I must confess that naming opportunities is an area in which I have absolutely zero experience.  The idea has come up from time to time, but never under the guidance of someone who can lead the charge.  It all seems so tricky – if related to a capital campaign, the window of opportunity is short.  If you sell yourself short, you don’t get a second chance.  And what if the donor is a total jerkface and every day you go to work and you have pass by the Ms. Jerkface honor plaque?  I am pretty much the most decisive person you will ever meet, yet the prospect of a naming campaign causes me to prance uneasily.

However, my outlook has been completely changed by The Mütter Museum, which will allow you to adopt a skull for 1 year (technically that is a “foster,” but whatever).  For $200 you can pick out your specimen, fund a customized mount, and have your name displayed with your new friend for 12 months.  I sincerely hope that he/she would also send you a selfie from the new display.


I met this skull in the crypts under King's Chapel.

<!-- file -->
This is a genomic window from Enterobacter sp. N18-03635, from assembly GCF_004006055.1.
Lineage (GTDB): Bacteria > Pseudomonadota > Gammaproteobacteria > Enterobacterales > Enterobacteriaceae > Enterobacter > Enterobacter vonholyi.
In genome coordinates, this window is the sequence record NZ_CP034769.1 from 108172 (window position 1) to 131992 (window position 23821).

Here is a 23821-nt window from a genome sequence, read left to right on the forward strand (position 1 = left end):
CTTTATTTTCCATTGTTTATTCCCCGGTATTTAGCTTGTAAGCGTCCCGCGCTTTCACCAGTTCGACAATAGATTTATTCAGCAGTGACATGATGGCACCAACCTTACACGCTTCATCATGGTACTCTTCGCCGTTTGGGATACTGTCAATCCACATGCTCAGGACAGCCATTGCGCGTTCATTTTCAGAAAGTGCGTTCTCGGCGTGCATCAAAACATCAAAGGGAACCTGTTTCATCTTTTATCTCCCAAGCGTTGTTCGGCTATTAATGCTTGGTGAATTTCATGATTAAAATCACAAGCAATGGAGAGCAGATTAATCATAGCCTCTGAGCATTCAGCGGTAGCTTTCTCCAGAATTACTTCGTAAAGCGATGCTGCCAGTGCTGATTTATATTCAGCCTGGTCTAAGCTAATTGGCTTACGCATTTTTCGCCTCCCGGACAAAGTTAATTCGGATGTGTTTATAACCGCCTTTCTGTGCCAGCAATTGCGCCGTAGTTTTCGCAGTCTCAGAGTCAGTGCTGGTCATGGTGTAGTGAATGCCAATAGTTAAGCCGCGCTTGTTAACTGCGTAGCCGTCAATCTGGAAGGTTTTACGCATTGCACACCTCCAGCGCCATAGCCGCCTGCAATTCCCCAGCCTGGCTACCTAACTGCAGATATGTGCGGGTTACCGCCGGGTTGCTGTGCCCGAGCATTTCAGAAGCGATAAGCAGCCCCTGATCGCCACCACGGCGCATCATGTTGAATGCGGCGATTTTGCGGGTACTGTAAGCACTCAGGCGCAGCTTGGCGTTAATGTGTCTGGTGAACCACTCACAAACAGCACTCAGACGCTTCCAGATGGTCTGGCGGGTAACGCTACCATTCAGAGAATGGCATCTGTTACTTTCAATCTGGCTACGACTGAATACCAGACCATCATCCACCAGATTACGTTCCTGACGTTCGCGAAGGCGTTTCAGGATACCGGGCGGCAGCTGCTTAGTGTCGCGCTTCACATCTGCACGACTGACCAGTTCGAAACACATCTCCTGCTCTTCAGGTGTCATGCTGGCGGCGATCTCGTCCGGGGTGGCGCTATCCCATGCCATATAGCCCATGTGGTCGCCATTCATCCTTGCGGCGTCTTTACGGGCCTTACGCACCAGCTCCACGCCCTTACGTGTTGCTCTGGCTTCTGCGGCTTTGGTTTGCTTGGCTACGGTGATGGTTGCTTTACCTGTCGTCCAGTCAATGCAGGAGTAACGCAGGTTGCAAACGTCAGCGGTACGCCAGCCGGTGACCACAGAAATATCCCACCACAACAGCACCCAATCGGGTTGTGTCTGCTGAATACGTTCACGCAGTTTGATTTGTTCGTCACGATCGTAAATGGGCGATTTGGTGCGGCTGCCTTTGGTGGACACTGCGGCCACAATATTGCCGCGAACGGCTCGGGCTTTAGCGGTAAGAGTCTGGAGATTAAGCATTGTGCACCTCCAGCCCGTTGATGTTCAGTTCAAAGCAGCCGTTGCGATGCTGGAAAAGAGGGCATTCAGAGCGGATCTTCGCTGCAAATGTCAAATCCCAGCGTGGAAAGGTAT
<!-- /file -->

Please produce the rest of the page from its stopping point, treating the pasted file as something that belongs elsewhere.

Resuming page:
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Well Played, MSPCA!

I have been dabbling in donor involvement with USES publications, which began by starting a “letter from a donor” column in our fall newsletter.  I have always wanted to do a donor spotlight because it is obviously a great way to honor a long-term supporter while leveraging their engagement to inspire others.  However, my desire to walk that line graciously has prevented me from moving ahead.  To that end, I am sharing some good examples to inspire all of us.


Well Played, Brattle Film Foundation!

Annual appeal season brings a lot of inspiration if you take the time to read all the messaging.  I received an appeal from the Brattle Film Foundation, best known as The Brattle Theatre, presumably because I supported their Kickstarter campaign back in the spring.  I will admit that I had no connection and had never been there, but a friend shared the campaign on Facebook and $20 got me two tickets and popcorn – win/win.

As you can see, the letter tells a personal story about the Theatre.  I appreciate that this letter is a narrative, relying on a sense of nostalgia rather than a laundry list of statistics from the past year.  While I am not making a donation right now, I did finally go to their website and make plans to use my tickets.  And so it begins.